Which New York Dance Companies Are Pulling In NYFA Cash?

More than any other city in America, dance is a big deal in New York. Even in a city where this art form holds prominence, it can be difficult for dance companies to find funding when there are mouths to feed and diseases to cure. One local philanthropy, the New York Foundation for the Arts (NYFA), is making sure that dance continues to thrive throughout the city. (Read New York Foundation for the Arts: New York City Grants).

In 2013, NYFA announced $20,000 in grants to four dance companies based in New York City. These grants were made through the foundation's BUILD (Building Up Infrastructure Levels for Dance) program. BUILD grants are awarded at $5,000 each for general operating support to help with infrastructure, capacity building, and organizational stability. Only New York-based dance companies with operating budgets between $50,000 and $150,000 are considered for the awards, which have been a fixture of the foundation's grantmaking strategy since 1999.

These are the latest grant recipients that NYFA has put its faith in:

  • Founded in 2006, The Commons Choir examines how contemporary art can reunify language, environment, and the body. Recent projects include Target::furnace, the Chocolate Factory (2011), BEGGING, Dance New Amsterdam (2012), and E-V-E-R-Y-O-N-E, New York Live Arts (2013).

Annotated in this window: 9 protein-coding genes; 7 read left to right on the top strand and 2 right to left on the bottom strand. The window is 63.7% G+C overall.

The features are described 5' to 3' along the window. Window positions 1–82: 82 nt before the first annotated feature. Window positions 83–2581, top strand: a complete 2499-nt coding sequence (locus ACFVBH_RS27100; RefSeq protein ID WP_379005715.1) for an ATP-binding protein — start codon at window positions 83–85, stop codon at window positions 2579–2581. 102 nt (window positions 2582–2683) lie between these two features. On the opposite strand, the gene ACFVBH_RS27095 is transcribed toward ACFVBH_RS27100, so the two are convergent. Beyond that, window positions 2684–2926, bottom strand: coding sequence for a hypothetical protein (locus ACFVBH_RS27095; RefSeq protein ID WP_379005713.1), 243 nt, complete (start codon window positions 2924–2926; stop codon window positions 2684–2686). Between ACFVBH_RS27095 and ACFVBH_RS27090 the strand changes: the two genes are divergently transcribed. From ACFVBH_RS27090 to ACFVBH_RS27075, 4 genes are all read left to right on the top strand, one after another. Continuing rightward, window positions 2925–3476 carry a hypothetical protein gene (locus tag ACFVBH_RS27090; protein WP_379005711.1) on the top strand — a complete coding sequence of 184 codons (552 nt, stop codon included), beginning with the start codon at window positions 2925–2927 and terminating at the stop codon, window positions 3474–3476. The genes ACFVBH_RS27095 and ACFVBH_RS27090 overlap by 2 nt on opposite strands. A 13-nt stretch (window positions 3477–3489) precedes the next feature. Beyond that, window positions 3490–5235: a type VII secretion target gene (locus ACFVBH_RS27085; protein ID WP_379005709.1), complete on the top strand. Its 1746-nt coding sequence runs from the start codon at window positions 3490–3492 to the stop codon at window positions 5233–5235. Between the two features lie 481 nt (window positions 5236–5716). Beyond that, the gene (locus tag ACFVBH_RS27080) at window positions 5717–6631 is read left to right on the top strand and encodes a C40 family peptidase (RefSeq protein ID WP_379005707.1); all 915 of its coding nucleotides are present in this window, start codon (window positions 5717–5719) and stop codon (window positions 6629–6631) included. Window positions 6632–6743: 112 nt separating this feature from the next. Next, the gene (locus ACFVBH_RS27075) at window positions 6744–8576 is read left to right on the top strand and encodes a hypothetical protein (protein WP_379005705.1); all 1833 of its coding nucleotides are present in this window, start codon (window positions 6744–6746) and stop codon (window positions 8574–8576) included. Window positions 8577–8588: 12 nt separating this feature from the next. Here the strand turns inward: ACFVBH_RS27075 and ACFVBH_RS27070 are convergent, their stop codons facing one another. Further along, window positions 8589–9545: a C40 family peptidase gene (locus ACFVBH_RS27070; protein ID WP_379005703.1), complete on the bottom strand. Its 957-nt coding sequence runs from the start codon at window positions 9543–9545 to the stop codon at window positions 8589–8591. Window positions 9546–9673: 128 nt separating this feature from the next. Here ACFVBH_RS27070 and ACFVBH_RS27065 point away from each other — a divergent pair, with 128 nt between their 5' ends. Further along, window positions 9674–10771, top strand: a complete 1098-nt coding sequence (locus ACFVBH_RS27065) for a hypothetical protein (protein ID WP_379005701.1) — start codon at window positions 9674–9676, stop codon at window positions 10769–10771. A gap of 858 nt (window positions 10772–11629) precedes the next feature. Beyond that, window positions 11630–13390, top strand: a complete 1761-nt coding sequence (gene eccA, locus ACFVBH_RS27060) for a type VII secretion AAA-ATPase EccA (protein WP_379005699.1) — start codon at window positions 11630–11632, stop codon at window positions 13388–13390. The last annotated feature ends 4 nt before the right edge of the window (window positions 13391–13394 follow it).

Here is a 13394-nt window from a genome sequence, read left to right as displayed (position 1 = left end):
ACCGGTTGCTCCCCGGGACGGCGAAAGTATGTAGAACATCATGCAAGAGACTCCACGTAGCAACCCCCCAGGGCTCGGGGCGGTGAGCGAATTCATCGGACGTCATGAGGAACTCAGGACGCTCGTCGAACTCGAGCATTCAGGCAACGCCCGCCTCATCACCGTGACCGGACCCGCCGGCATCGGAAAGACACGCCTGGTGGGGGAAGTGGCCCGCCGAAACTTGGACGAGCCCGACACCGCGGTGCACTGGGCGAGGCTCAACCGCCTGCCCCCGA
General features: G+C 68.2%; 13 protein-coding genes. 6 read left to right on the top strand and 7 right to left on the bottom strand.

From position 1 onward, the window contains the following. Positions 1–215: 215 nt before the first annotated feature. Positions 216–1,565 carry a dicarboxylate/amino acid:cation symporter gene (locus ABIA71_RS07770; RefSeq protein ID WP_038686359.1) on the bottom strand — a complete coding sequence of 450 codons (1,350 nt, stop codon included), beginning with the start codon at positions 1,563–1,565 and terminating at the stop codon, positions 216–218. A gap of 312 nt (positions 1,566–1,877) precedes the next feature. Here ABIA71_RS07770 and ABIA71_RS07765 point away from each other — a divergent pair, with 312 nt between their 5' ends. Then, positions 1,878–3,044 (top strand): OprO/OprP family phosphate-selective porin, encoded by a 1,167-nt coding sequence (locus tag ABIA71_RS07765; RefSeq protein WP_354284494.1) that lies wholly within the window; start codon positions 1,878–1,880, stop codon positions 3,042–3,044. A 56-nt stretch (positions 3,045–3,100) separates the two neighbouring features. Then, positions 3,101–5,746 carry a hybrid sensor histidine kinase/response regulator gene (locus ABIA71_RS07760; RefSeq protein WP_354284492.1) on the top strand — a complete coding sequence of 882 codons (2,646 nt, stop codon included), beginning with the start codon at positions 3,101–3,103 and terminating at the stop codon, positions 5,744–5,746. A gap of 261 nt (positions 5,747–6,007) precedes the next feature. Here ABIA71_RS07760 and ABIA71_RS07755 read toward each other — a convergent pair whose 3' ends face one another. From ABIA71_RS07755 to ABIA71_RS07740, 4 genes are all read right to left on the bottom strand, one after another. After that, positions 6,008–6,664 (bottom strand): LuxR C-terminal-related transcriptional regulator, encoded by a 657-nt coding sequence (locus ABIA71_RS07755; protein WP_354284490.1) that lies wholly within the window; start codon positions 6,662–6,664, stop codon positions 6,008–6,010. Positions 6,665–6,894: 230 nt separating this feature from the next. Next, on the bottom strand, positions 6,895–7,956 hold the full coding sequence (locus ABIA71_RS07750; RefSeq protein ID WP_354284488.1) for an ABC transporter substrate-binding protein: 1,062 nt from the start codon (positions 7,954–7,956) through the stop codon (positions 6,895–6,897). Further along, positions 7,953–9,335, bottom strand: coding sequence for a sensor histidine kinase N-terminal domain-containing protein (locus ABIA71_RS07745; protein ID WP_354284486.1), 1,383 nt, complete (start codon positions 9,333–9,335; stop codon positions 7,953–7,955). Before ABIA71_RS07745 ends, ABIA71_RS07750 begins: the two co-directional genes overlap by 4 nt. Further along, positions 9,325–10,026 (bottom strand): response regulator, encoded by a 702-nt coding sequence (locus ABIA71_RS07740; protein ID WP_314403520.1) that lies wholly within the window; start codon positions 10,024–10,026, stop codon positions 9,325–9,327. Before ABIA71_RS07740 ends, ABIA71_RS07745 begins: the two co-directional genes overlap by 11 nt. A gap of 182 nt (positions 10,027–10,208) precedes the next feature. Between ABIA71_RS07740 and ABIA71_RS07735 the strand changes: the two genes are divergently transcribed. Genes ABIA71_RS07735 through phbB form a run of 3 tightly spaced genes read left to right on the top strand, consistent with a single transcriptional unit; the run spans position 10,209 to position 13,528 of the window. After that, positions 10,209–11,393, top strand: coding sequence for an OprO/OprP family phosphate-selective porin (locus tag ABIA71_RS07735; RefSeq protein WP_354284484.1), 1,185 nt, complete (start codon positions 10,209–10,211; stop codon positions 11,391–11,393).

• Gametophyte, which comes from the Greek word meaning “marry” and “to grow,” was founded in 2002 and aims to enhance the global creative community through innovative art practices and projects. Since its inception, this dance company has completed five full-length works for presentation at MoMA, The Whitney Museum of American Art, the Seoul International Dance Festival, and the FNB Vita Dance Festival in Johannesburg, South Africa, just to name a few.
  • NYFA also awarded a 2013 grant to Maria Hassabi, a director, choreographer, and performance artist who has created eight full-length performances in the last decade. She's recently created short form pieces, art installations (CHANDELIERS in 2012), and a short film in 2012, “The Ladies.”
  • The Kate Weare Company also received a NYFA grant for its ongoing creation of performance work that is thoughtful, authentic, and physically fierce. This dance company has been around since 2005, and it had its first solo show at the Joyce Theater in 2011. Since then, the dance company has been performing at festivals, universities, art schools, and events around the country.